Despite all those cuts in the social safety net, education, and research programs, the House budget blows past the 2011 sequester cap and adds billions to the defense budget in a what Steve Ellis, a budget analyst at Taxpayers for Common Sense calls “an insult to the intelligence of the American taxpayers. “They’re going to have this whole extra slush fund – now slushier than ever – for Pentagon spending.”
Health care? Education? Research? All necessary sacrifices to the false god of fiscal “responsibility,” but unneeded weapons programs and military adventurism? Sacrosanct.
The Tester Alternative
Unlike Congressman Zinke, Senator Tester gets that our budget should reflect the values and priorities of the general welfare of the nation. In his op-ed in the Bozeman Chronicle, he writes:
Instead of balancing the budget on the backs of middle-class families, seniors, students and our nation’s most vulnerable, we need to fully invest in our roads and bridges, in our outdoor economy, in early childhood and higher education.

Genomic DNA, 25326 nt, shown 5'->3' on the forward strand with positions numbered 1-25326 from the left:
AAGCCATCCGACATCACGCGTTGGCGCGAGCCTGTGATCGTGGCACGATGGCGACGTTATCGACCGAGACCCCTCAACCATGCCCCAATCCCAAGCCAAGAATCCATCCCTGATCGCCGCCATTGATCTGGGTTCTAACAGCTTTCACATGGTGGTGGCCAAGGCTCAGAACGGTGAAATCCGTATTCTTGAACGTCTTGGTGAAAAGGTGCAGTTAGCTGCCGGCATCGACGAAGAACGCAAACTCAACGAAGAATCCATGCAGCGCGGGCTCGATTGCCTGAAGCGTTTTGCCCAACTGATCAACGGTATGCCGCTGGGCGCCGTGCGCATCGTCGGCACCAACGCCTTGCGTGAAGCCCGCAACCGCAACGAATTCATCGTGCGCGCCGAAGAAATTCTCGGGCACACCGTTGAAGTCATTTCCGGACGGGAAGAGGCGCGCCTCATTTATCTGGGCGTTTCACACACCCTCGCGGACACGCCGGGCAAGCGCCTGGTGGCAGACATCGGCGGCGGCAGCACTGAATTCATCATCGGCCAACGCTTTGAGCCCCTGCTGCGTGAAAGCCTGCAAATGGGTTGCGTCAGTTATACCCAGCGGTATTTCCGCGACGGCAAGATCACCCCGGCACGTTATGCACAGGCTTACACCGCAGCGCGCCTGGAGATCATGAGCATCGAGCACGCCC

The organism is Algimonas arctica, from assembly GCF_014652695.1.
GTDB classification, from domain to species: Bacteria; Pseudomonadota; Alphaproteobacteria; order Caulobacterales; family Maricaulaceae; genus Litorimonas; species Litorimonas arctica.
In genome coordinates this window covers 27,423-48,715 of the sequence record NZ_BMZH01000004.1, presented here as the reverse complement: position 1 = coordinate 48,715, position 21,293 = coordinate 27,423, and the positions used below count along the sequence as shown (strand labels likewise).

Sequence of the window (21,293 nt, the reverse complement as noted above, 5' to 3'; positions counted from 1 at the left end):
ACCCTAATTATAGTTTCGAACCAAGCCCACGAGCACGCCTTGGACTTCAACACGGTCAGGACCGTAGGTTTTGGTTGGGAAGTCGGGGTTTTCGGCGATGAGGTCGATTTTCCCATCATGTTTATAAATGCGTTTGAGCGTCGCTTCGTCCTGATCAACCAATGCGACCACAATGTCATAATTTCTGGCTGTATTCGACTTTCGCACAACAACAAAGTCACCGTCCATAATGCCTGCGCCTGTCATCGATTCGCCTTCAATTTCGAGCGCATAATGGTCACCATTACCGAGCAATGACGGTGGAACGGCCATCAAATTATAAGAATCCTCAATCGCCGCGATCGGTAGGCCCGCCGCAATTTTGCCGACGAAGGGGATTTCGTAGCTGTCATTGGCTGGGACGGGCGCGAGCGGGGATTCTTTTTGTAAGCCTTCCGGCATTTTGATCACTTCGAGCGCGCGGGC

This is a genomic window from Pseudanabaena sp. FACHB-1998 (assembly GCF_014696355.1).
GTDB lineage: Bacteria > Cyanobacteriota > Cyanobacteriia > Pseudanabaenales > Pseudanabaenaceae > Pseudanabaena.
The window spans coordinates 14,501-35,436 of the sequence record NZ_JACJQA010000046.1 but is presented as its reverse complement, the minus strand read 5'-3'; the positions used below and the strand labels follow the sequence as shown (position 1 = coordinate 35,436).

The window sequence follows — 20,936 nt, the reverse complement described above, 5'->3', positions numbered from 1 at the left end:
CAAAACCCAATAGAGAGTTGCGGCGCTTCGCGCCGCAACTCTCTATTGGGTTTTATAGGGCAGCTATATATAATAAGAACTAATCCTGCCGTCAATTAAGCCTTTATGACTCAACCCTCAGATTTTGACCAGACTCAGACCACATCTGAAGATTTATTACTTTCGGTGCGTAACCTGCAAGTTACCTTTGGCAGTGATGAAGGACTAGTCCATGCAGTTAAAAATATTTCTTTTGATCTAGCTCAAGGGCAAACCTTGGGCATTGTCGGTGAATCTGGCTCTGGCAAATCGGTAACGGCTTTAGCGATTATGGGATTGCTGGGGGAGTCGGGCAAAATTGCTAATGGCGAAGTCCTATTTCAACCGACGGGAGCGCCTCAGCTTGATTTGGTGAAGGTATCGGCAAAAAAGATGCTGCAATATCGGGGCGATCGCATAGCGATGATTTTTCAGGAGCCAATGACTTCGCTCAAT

Republicans used to believe in government support for infrastructure, in taking care of the elderly, and in providing the opportunity for a college education to students who might otherwise not have the chance to attend school and improve their lives. Fueled by a mixture of Fox News propaganda and self-interested Randian thought that often leads to members of Congress forgetting how they benefited from government assistance, the Republican Party and Congressman Zinke seem committed to budgets that make the moral statement that our country is every person for himself, unless that person happens to be a corporation or military contractor.
And that cannot be tolerated, nor can ignoring his votes. If Congressman Zinke won’t make the interests of the people in his state a priority, perhaps the Montana press can make it a priority to cover his actual votes in the future.